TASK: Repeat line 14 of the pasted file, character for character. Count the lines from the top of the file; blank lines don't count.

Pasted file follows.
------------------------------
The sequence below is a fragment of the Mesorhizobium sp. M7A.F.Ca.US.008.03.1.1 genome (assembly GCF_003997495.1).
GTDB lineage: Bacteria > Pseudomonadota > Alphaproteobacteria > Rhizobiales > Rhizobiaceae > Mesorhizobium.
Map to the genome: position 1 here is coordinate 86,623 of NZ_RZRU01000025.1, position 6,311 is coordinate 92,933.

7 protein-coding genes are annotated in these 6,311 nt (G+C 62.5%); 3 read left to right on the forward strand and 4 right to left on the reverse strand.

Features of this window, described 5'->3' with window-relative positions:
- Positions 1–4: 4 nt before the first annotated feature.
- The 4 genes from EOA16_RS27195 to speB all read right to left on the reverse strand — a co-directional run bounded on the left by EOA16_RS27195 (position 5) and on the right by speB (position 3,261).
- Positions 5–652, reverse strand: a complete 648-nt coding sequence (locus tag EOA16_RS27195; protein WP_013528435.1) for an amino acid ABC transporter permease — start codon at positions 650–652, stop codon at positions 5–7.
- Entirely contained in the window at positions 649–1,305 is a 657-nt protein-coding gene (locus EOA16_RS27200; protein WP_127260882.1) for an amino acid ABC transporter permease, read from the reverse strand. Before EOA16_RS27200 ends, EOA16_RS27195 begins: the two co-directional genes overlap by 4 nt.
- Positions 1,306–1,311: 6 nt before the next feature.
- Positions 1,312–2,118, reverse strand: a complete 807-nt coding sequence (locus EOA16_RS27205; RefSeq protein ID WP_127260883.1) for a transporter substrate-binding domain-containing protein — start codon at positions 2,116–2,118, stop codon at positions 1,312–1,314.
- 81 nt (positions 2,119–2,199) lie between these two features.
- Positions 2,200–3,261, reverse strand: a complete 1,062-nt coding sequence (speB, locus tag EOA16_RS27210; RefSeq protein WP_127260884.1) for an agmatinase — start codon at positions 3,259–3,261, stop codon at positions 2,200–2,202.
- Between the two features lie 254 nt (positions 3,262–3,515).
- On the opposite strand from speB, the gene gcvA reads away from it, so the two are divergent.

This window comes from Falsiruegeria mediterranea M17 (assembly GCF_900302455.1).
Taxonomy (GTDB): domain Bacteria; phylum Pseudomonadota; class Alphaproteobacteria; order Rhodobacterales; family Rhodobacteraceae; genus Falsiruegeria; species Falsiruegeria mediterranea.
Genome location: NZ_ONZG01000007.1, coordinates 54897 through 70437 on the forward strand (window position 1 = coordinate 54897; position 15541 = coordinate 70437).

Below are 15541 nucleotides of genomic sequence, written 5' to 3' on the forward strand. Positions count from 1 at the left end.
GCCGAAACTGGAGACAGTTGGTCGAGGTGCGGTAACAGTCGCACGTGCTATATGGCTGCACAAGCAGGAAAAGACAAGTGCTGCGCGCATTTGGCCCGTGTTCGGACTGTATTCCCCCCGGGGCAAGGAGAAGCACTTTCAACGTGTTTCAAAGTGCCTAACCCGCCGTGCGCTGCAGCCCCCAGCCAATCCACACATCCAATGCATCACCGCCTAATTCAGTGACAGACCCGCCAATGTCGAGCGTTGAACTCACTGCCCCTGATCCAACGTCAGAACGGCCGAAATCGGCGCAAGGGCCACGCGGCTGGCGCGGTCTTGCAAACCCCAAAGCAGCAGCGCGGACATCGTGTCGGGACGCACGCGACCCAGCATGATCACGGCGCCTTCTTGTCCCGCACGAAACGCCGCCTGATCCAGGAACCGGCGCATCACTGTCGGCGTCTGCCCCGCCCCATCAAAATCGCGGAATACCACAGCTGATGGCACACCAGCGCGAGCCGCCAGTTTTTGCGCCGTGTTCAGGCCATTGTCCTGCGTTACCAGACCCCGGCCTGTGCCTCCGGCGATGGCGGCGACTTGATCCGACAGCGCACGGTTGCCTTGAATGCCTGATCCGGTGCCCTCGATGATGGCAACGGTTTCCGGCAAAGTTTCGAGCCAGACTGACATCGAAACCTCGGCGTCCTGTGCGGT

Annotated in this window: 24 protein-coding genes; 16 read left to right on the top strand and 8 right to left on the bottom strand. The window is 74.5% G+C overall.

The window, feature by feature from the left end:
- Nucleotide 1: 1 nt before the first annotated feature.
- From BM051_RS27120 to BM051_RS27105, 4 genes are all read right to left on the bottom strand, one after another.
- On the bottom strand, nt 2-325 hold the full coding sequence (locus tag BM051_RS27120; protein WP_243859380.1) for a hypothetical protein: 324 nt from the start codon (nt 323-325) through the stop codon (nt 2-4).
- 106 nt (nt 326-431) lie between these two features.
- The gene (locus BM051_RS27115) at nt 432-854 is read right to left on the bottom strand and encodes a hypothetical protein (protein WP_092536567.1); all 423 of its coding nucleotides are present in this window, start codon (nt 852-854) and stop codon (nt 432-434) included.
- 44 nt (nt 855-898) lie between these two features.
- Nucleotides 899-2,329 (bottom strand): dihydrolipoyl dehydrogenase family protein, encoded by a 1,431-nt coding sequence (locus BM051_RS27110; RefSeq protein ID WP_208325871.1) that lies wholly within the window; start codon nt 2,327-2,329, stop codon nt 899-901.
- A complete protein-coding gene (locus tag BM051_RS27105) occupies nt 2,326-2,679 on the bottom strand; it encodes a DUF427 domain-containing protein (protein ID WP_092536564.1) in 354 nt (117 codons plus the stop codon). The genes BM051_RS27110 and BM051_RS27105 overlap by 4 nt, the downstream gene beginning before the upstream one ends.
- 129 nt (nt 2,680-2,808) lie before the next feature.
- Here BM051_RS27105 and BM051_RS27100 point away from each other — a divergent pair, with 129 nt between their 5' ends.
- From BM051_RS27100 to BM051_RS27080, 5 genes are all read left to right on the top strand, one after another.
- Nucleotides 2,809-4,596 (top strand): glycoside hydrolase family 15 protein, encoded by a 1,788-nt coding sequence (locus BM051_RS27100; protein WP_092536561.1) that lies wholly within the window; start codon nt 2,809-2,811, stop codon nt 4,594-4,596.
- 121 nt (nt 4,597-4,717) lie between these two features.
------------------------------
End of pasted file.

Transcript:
- Between the two features lie 254 nt (positions 3,262–3,515).